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Climbing and climbing aids for clematis

Here are some tips on how to present clematis in the best possible light, which I would like to share with my customers and visitors to my website.

Most clematis are climbing plants, that is well known. How can I contribute to optimization and avoid mistakes in the design from the outset?

Clematis cling to anything that can be reached with their leaf stalk tendrils. These leaf stalk tendrils only need a few hours from touching to clasping. The material of the climbing aid should be as thin as possible. A thickness of 2 – 15 mm is ideal, so that 1 – 2 wraps are possible. Clematis are also able to cling to stronger material. There is then a risk that they can really “slip”. Natural materials made of wood are the most suitable because they avoid heating up in direct sunlight. Metal objects can cause slight burns to the leaf stalks in southern locations. Progressive growth is nevertheless not impaired.

Smooth climbing aids must always provide clematis with crosspieces or cross wires to prevent them from slipping down. Wire mesh fences or double wire mesh fences are perfect climbing aids, especially if they are coated. A link or eyelet chain, for example, is also ideal. This is available by the meter for little money. Fastened at the top and bottom and tensioned, the climbing aid is ready. There are countless prefabricated climbing aids in garden centers, so there is sure to be something to suit every taste. The distance to the wall must be generous, at least 7 cm.

We manufacture our own obelisks and shrub holders for clematis! They are firmly welded from 6 or 8 mm round steel. Our obelisks are modular “all-rounders” when they are joined together to form arcades, porticos or portals. Various heights and widths are possible. Individual dimensions are also possible, at no extra charge!

Here are some examples of different climbing aids.

Supports for perennial clematis

Perennial clematis do not have leaf stalks and cannot hold on by themselves! They ideally require a ring-shaped support that corresponds to the genetic growth height of the variety. This is very different for our perennial clematis. The low varieties, for example, only reach a height of 30-40 cm. The tall perennial clematis can even exceed 2 meters in height. Make sure you know in advance how tall the new perennial clematis will be so that the “support” is not chosen too low. Ring-shaped supports perform very well. The meshes must not be too tight, after all, the perennial clematis must not be completely enclosed! If there are ornamental elements or decorative spikes on obelisks, these may be slightly higher than the final height of the clematis. The decorative element will not be covered later. Other plants can provide good support. Branches of shrubs or roses provide sufficient support for perennial clematis.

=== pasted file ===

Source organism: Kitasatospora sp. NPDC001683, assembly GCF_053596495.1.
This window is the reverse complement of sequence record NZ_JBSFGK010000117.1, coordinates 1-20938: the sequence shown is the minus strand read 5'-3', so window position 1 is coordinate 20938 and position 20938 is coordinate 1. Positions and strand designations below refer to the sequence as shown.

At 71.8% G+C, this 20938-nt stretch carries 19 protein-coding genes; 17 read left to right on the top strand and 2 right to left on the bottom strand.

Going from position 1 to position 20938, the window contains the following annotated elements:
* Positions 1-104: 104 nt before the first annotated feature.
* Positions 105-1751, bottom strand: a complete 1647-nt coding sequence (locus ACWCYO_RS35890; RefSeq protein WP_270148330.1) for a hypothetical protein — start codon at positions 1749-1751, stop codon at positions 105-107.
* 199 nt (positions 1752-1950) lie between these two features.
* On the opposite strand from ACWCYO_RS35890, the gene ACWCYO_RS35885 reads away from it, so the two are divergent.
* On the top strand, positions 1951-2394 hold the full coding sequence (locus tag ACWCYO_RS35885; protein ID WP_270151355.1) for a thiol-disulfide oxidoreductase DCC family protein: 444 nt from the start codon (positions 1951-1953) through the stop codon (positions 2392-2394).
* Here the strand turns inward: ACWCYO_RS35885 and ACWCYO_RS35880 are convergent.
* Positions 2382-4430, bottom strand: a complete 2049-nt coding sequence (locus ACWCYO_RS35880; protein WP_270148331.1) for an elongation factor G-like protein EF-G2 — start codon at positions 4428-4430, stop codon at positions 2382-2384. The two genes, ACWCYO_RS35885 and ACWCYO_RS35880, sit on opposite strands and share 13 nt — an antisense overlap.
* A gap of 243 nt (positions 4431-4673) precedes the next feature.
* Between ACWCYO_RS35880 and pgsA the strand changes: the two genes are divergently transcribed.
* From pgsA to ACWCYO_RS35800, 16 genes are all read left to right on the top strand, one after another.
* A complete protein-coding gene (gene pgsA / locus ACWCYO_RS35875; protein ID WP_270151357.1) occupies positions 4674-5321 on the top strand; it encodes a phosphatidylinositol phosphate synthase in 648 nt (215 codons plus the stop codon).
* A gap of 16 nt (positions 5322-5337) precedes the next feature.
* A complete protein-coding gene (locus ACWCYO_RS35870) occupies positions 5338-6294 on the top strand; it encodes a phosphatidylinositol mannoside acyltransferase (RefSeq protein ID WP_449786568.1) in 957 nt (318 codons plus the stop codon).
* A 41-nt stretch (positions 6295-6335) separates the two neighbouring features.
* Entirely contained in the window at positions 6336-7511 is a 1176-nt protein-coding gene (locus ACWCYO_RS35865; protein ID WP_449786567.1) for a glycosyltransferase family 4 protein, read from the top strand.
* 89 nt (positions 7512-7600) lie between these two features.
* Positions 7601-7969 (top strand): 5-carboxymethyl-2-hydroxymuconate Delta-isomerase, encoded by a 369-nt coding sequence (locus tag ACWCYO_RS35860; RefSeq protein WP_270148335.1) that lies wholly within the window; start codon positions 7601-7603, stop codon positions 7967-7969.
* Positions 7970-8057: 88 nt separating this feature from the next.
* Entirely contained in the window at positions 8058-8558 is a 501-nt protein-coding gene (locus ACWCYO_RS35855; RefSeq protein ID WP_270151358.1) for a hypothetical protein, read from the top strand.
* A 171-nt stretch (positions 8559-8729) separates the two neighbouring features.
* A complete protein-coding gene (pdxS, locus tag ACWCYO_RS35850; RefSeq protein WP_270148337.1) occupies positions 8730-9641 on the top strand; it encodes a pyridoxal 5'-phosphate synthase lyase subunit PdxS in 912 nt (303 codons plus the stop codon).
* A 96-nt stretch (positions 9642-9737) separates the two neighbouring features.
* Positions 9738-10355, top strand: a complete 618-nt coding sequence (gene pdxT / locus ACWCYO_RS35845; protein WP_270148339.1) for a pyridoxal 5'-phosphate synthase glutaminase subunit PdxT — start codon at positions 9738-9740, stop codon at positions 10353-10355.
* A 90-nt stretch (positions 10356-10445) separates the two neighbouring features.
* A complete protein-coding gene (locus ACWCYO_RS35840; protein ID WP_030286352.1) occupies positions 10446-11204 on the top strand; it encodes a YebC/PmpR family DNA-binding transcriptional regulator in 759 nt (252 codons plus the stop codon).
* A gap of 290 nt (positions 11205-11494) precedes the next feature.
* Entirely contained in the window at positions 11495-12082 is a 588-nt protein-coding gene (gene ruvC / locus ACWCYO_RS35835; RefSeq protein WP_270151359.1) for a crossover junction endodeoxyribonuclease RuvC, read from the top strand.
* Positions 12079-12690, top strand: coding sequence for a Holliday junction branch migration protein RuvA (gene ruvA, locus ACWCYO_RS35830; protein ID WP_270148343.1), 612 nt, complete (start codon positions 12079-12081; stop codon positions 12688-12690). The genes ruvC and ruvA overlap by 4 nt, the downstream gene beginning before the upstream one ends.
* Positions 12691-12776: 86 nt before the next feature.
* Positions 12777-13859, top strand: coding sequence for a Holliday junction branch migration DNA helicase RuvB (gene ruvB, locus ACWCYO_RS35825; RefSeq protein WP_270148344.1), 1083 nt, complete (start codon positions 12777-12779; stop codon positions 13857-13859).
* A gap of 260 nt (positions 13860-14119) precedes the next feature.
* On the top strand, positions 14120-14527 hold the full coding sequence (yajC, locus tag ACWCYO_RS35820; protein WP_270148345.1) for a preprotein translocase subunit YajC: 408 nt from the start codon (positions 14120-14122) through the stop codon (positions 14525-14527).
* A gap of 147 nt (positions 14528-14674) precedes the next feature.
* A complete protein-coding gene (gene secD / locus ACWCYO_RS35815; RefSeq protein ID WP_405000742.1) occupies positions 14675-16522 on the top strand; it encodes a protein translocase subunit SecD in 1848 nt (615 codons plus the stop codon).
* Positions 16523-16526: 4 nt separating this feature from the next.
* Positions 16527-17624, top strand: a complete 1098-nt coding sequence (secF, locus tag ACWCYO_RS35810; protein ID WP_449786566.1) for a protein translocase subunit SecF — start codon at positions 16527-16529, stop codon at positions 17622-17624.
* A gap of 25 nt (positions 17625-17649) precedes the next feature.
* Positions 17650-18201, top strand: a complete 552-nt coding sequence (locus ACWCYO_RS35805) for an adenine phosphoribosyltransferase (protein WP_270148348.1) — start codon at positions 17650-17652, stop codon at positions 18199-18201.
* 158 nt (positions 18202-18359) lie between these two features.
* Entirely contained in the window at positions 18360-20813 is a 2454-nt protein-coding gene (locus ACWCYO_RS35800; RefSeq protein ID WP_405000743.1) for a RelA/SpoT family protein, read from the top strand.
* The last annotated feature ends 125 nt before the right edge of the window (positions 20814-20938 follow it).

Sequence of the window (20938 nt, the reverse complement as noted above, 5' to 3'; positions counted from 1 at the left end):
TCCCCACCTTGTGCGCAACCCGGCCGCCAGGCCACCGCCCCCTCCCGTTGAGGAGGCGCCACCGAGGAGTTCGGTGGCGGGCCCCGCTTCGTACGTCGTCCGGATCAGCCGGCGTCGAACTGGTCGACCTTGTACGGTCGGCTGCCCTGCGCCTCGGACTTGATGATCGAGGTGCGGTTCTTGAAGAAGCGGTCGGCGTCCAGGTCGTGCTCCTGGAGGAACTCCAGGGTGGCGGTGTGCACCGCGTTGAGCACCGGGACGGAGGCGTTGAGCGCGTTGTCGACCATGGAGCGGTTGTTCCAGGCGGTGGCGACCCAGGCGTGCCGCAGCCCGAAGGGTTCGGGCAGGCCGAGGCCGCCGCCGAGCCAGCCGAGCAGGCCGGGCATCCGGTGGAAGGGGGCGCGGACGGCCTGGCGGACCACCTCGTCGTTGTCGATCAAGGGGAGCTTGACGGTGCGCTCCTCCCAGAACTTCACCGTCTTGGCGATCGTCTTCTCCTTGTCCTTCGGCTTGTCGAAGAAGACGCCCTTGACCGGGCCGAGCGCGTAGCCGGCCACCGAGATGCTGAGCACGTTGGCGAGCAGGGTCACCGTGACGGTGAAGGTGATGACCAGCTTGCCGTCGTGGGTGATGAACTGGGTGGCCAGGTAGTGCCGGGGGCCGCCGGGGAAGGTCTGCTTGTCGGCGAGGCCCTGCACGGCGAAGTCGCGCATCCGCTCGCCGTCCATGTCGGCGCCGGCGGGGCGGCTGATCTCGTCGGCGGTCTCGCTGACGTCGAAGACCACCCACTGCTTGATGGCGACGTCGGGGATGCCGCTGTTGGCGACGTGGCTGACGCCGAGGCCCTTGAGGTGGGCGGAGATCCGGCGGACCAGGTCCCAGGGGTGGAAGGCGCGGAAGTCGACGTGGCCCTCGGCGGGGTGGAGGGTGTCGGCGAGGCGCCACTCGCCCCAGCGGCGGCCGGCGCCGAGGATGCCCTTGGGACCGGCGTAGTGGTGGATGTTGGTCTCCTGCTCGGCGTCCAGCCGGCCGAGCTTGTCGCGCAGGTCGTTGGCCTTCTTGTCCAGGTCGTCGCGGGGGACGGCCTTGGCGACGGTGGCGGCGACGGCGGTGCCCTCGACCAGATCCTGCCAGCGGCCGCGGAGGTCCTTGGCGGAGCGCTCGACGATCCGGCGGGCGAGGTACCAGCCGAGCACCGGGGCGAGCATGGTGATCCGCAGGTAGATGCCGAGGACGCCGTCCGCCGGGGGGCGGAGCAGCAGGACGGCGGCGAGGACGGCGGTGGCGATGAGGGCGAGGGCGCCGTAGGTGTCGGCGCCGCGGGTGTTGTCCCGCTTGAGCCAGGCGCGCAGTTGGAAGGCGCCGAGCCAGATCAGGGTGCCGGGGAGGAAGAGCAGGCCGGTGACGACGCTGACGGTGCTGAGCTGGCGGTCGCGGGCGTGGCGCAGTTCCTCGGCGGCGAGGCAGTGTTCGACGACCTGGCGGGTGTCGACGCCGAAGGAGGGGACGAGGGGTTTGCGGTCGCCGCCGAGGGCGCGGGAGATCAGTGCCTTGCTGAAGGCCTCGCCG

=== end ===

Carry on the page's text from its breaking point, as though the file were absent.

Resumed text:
Important note in this context: You must always observe the local main wind direction (see also planting under trees)

All clematis always grow in the direction of the wind, which is important to bear in mind when planting new plants and saves a lot of work later when tying up, straightening or correcting the direction of growth! This applies equally to perennial clematis and all climbing clematis! Planting on the windward side (the side facing the wind) will make things a lot easier in the future. An airy location also makes it more difficult for fungal diseases to establish themselves.

If neither a climbing aid nor a suitable shrub is available, the only option is to grow ground cover. This can be very attractive with many perennial clematis, as can be seen here with Clematis integrifolia Arabella. If you go one step further, clematis can also be used throughout the area. Strong-growing varieties such as C. jouiniana praecox or C. jouiniana Sander can cover several square meters. This goes so far that wild herbs hardly stand a chance. Slopes or embankments can even be fortified, as roots are formed where the shoots rest on the ground. (see also Propagation of ground sinks er)